Gold raspberries are a good source of antioxidants, including vitamin C, to strengthen the immune system, reduce inflammation, and protect the cells against free radical damage. The raspberries are also a source of calcium to strengthen bones and teeth, fiber to regulate the digestive tract, iron to develop the protein hemoglobin for oxygen transport through the bloodstream, and other amounts of B vitamins, manganese, magnesium, copper, iron, and calcium.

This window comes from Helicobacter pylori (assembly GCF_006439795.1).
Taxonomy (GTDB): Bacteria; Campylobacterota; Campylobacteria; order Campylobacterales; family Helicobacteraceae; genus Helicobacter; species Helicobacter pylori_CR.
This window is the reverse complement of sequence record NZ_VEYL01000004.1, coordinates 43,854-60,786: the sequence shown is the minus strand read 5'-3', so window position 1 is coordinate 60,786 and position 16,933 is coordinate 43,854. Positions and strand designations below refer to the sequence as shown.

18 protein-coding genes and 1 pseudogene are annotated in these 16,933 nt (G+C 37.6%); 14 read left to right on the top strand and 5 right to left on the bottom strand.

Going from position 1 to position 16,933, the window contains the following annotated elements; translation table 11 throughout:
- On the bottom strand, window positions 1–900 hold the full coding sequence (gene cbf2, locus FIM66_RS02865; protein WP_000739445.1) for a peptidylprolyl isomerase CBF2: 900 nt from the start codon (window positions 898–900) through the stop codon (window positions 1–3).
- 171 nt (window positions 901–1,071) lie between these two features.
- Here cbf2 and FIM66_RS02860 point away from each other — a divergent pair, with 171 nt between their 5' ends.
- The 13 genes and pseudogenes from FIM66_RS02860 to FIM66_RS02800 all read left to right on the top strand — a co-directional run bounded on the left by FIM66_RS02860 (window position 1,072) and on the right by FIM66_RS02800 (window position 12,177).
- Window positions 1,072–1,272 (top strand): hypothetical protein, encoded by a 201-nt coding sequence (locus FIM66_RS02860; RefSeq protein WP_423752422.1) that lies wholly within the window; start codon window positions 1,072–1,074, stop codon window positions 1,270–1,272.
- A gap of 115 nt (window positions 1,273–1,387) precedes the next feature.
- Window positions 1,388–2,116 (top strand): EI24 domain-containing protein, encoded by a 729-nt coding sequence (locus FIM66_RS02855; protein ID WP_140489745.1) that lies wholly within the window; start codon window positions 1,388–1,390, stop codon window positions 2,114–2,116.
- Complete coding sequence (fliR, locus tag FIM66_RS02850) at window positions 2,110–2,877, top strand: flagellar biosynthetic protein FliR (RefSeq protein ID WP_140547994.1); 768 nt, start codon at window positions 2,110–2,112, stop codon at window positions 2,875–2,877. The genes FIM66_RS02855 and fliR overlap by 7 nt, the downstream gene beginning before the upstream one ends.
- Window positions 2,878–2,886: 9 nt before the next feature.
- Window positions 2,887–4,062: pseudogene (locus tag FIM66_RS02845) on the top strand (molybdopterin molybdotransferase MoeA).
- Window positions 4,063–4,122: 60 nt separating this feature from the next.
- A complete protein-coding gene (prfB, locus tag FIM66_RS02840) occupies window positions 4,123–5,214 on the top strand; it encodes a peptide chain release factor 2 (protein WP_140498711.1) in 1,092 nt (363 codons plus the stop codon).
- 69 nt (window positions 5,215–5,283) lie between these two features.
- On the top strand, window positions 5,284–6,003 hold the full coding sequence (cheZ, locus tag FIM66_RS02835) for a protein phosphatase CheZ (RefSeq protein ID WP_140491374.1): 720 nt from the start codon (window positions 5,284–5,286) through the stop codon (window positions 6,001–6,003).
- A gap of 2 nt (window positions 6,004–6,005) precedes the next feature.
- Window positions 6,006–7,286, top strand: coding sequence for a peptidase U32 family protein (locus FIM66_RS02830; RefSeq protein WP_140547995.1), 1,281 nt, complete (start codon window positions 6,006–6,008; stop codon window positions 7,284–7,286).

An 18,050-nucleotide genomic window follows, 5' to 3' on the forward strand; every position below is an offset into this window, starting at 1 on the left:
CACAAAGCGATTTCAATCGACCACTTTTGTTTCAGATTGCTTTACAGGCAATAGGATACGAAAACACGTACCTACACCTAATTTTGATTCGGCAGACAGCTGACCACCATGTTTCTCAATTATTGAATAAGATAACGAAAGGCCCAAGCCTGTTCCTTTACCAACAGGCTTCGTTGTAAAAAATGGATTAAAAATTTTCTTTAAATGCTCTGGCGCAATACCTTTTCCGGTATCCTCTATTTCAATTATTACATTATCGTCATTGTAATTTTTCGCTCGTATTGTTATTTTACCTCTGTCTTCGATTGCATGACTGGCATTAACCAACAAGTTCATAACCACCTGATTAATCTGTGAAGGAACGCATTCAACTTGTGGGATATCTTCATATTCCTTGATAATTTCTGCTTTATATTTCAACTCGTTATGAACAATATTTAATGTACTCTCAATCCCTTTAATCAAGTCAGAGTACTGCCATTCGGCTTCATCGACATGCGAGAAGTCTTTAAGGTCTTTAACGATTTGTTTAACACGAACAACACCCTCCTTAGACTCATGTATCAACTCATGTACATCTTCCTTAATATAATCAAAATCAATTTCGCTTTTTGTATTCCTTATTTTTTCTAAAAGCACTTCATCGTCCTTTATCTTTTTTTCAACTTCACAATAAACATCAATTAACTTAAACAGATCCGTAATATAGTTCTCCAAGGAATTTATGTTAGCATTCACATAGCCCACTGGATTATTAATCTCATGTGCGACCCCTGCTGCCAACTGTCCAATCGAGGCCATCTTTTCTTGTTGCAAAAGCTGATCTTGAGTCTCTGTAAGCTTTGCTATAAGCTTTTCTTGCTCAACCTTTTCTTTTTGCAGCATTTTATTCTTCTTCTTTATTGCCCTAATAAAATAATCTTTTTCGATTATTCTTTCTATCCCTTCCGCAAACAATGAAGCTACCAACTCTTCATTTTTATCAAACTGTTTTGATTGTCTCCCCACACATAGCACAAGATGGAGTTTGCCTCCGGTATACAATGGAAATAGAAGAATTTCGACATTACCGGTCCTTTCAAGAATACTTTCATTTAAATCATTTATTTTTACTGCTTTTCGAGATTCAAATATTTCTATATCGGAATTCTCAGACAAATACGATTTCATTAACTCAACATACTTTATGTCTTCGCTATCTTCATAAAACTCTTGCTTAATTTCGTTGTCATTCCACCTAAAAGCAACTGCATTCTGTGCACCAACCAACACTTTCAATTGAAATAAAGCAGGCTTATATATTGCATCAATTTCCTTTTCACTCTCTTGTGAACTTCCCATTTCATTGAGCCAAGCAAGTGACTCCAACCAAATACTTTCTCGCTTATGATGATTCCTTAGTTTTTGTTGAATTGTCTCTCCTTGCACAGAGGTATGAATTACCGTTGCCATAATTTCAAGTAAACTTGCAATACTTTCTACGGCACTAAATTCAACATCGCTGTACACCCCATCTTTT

Gold raspberries have a mild and sweet flavor with low acidity, well suited for sweet, fresh and cooked preparations. The fruits can be consumed straight, out of hand, or they can be tossed into green salads or used as a garnish over pancakes, toast, cereal, and yogurt. Gold raspberries can also be blended into smoothies, juiced for fruit punches, sparkling beverages, and cocktails, stirred into puddings and parfaits, or combined into sorbet. The fruit’s delicate nature and flavor will not overpower a dish and provides a unique visual with its unexpected golden hues. In addition to fresh preparations, Gold raspberries can be incorporated into any recipe calling for red raspberries, but it is important to note that the Gold raspberry’s flavor will be milder and less tangy than red raspberries. Gold raspberries can be simmered into jellies, jams, sauces, and fillings for baked goods, or they can be baked into crisps, cookies, pies, and tarts. The fruits can also be made into a compote and drizzled over waffles, toast, muffins, scones, ice cream, and cheesecake. Gold raspberries pair well with vanilla, dark chocolate, honey, spices such as cinnamon, cardamom, basil, and thyme, lavender, fruits including coconut, blackberries, blueberries, and peaches, ricotta, and nuts such as hazelnuts, almonds, and walnuts. Whole, unwashed Gold raspberries are highly perishable and should be consumed immediately for the best quality and flavor. The fruits will only keep for a couple of days when stored in a well-ventilated container in the coldest part of the refrigerator. The fruits can also be frozen for up to one year.